Author: Kayla Valera

Alan Tupou

Alan Tupou is a third-year student at KCC who will soon graduate next semester with a degree in pre-engineering. Tupou grew up in Pālolo, Oʻahu but has recently moved with his family to Kaimukī. Before attending college, Tupou was homeschooled and said that in the meantime, he would also work a lot and make money through the his family’s concrete business and would specialize in masonry.

He made his way to KCC with the help of Aunty Keolani, the head coordinator for the Science Technology Engineering and Mathematics (STEM) program at KCC, and had met her through his friend who was married to her daughter. Before he transfers to the college of engineering at UH Mānoa, Tupou hopes to narrow down a field in engineering, either civil or mechanical, that he will pursue for his four-year degree. 

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KCC To Celebrate 17th International Education Week

BY KAYLA VALERA | STAFF WRITER In an effort to help American students understand cultures from around the world through the celebration of international traditions, the U.S. Department of State and the U.S. Department of Education established the International Education Week (IEW) in 2000. KCC has participated in this annual four-day event for the past 17 years alongside colleges and other institutions nationwide. This year’s IEW will be from Monday to Thursday and will take place at different locations around campus. However, even before the IEW initiative, KCC had arranged an International Festival back in 1988 that serves the same purpose as IEW...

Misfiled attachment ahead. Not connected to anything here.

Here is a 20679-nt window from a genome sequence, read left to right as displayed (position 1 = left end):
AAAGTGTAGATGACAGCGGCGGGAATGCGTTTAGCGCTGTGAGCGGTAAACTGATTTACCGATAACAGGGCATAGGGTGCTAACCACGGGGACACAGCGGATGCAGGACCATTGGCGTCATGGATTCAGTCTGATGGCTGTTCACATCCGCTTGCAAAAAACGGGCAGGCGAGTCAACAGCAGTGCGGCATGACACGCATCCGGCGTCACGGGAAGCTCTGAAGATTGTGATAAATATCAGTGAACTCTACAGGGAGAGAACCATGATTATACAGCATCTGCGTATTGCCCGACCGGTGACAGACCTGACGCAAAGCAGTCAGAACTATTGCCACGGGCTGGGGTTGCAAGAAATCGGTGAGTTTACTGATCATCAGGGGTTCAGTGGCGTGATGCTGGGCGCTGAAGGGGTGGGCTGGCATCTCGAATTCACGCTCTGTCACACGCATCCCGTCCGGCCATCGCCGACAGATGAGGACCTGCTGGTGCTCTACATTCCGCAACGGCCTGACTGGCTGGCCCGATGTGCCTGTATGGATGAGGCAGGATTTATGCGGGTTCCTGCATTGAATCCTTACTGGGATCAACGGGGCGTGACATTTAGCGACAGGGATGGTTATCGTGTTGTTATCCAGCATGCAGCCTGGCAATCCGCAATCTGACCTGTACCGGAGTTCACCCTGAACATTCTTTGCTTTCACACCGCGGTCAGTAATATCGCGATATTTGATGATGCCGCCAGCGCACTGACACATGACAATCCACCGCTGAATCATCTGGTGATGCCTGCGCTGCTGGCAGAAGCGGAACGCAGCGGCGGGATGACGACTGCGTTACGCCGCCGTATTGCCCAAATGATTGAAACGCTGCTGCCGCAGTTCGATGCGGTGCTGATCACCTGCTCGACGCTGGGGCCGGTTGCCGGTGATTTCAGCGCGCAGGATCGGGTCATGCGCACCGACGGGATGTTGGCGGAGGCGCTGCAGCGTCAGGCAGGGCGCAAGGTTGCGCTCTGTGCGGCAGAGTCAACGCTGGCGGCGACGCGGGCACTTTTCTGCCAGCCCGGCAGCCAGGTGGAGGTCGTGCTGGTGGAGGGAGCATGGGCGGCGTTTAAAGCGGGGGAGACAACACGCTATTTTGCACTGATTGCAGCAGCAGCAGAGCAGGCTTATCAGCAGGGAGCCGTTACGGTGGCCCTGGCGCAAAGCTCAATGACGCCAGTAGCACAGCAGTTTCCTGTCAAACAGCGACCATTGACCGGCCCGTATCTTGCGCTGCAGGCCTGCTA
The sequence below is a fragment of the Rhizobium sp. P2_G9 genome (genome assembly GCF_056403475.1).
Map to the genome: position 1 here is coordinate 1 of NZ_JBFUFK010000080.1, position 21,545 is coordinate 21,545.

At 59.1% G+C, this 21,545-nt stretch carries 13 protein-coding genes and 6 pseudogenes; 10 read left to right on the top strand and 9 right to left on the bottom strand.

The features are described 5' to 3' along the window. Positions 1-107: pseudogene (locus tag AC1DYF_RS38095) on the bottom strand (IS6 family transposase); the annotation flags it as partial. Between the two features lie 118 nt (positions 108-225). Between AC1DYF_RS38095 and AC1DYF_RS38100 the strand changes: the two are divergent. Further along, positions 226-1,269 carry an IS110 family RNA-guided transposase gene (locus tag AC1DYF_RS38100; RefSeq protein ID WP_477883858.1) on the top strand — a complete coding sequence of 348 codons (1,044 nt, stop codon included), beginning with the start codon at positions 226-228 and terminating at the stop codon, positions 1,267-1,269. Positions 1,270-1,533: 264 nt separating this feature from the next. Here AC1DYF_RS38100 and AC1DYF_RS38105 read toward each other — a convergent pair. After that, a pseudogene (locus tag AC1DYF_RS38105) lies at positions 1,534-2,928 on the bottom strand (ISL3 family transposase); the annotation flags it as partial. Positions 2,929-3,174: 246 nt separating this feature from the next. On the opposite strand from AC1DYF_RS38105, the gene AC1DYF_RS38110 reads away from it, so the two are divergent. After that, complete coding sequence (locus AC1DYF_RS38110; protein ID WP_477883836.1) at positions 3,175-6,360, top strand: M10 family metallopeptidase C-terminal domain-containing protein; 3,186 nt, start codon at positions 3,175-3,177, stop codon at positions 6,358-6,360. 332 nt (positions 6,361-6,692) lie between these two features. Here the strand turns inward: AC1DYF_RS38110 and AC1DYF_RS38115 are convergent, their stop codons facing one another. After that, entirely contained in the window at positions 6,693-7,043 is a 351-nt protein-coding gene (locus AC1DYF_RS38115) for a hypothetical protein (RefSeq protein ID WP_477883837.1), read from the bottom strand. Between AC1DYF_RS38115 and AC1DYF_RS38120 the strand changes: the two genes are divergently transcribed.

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Word on the Street: Spirit Animal

BY KAYLA VALERA | STAFF WRITER What is your spirit animal and why? Kaeu Le  Age: 41 Hometown: Honolulu, Oʻahu Major: Culinary Arts “A dragon because I think that I’m quiet but when I need to speak up, I do.” Christian  Bay Age: 19 Hometown: Kanagawa, Japan Major: Cyber Security “A lone wolf because I’m pretty antisocial. They also like being in cold forces, and I like that too.” Nicole Yarbrough  Age: 17 Hometown: Nuʻuanu, Oʻahu Major: Environmental Engineering “A sea turtle, like a honu, because I love the water, and I love how they flow so gracefully with no worries,...

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Microbiology Professor Forges Connections With W. African School

BY KAYLA VALERA | STAFF WRITER Professor John Berestecky has been with KCC’s Microbiology lab and Medical Laboratory Technical (MLT) Program since its very beginning, having helped established the former in 1989 and the latter in 1976. Though in between the formation of both of these programs, Berestecky dedicated two and a half years to work in the Peace Corps from 1979 to 1982, and is still inspired to remain involved with the West African country of Liberia. Berestecky always had an interest in microbes and what made people sick, even before he knew that there was such a study that existed. During his...

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Review: ‘Stranger Things 2’ Is Robust With Fun, Retro References

BY KAYLA VALERA | STAFF WRITER One of the initial intrigues of the Duffer brothers’ “Stranger Things” was that it was a breath of fresh air amid today’s variety of TV shows and movies, which mostly consist of either novel or comic book recreations. Though what made fans stick around following the Netflix series’ successful first season, which premiered in July 2016, was the show’s refreshing, coming-of-age child actors whose charms bear comparisons to those played by kids in beloved films like “E.T.” or “The Goonies. With an ‘80s storyline backdrop and a sci-fi world that calls upon concepts from sources...